We all want a preschool (or any age level) classroom like the picture, right?  Kids completely engaged and laughing, hanging on your every word.  How do we achieve this engagement in a preschool class?  Let me share a few ideas that have been successful for me and other preschool superstar teachers I have worked with.

1.  Get to Know Them

This is a key to gaining any child’s interest- be willing to take a few minutes to get to know your preschoolers.  It seems obvious, but many teachers make the mistake of diving into their lesson and sticking to the materials without ever really talking with their students. Even knowing that Susie’s favorite color is purple (and then mentioning this while teaching) can go a long way towards building a relationship with a preschooler.  I like to have a free play time at the beginning of my preschool lessons.  This helps Mom and Dad ease into the drop off time, but most importantly, this is golden relationship time.  I can talk with my preschoolers and find out what they like.  If free play isn’t an option, you could try a few minutes of sharing at the beginning of class where the children can tell you about their weekend or what they are excited about.  We’ll talk more about sharing time in upcoming posts.

2. Be Yourself, but Pumped UP!

Preschoolers can spot a phony in ten paces or less and will tune out to anything you say.  We’re not talking about an over the top crazy character you have to put on in order to keep a group of preschoolers engaged.  We want to be ourselves, but with a little more upbeat energy than you would use in an adult or even elementary setting.  Allow yourself to be silly and let go of your adult sensibilities, while still remaining true to yourself.

3.  Ask Questions

The best teaching tool I have in my toolbox is a good question.  With preschoolers, we aren’t asking deep theological questions.  We’re asking things like “Have you ever been scared?” or “How would you feel if you saw a bush burning but not burning up?”  Even asking “What do you think will happen next?” in sharing the Bible story can keep preschoolers listening and participating in your class.  If you see a child starting to drift, ask them a question, using their name and they are re-connected with the class.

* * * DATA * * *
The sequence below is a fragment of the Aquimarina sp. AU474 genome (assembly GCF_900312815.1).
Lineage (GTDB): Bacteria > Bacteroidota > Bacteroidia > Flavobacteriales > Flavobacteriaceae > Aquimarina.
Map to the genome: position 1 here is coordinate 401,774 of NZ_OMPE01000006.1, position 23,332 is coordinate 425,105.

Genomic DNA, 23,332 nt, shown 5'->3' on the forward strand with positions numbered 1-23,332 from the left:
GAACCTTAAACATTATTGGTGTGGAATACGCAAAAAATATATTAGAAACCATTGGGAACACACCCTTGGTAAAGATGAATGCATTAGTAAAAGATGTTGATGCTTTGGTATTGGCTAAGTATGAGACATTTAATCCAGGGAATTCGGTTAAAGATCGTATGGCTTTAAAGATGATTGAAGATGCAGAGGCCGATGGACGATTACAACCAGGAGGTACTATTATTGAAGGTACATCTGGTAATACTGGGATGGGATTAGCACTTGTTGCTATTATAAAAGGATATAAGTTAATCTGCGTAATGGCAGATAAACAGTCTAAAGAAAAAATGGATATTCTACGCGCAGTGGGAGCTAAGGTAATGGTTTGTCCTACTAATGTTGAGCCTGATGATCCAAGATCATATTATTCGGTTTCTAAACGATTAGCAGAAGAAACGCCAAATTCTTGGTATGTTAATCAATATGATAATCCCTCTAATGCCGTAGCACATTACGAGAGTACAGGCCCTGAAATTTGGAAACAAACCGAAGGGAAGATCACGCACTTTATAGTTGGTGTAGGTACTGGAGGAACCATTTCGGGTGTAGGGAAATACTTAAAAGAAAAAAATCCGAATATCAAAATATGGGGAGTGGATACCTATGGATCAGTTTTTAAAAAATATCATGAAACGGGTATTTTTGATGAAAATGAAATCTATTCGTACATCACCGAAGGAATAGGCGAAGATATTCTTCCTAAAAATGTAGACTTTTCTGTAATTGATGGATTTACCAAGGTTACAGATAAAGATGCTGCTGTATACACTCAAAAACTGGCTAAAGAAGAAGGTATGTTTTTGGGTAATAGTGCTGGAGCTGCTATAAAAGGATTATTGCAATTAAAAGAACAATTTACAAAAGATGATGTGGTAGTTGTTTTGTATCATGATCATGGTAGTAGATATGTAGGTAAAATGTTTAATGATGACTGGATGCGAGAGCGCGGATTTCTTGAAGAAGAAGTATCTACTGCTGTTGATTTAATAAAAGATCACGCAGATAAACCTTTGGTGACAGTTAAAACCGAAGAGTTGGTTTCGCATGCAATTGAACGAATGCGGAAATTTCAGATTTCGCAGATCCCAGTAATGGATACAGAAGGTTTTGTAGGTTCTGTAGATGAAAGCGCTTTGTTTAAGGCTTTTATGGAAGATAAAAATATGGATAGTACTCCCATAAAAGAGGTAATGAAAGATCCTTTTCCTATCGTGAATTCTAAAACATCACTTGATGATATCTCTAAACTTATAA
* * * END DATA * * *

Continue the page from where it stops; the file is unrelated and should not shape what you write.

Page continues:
The trick of asking questions is to know how to manage responses and not spend too much time on any one question.  We’ll discuss many techniques for managing discussion in the coming weeks, but I’ll give you two simple ones for now.  First, tell the children you’ll take three responses to each question, naming the children you are calling on (“Let’s hear what Sally, Joe and Jason think.”).  Be sure that you don’t call on the same children again if there are others raising their hands.  The other technique I use sometimes is to have all the kids respond at once while I pretend to listen to them all at once.  Sometimes I’ll have them repeat themselves so I can “hear them all”.  You can pick out a few responses to address and keep the lesson moving.

4. Keep It Moving

Attention spans are short in preschool, so we’ve got to keep the pace moving briskly.  This doesn’t mean we talk a mile a minute, but that we keep activities moving.  I never spend more than 10-15 minutes on any activity with preschoolers.  Any longer than that and you will have some wanderers among the group and in minutes could have a full class melt down.  Keep the pace brisk and you’ll keep your class engaged.

 

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Elementary Tips: #1 Don’t let the theme be the purpose

Just as Tuesday, we’re all about Preschool, on Wednesday, it’s the elementary classes turn to shine. My #1 tip for elementary kids is:  Don’t let the theme be the purpose

I have seen so many Sunday School lessons, VBS sessions and special events lately that have had an incredibly creative theme that would really draw children in, but the actual Bible content is incredibly weak.  Sometimes the Bible content is there and is strong, but it is so overshadowed by the bells and whistles of the introduction that all the kids talk about at home was the pudding fight that happened before Ms. Amanda taught about David and Goliath.  A theme should be a tool, not a purpose.

If you are writing your own lessons, or creating a children’s ministry event, and a great idea for a theme comes to mind- maybe you want to do a messy day and have lots of messy crafts and games because you know the kids would have fun.  That’s a great launching point, but what’s the Biblical point you want the kids to take home and live with after they attend? If the messy theme receives all your focus and the Bible teaching is weak or nonexistent, the children might as well have attended an event at the local YMCA or library.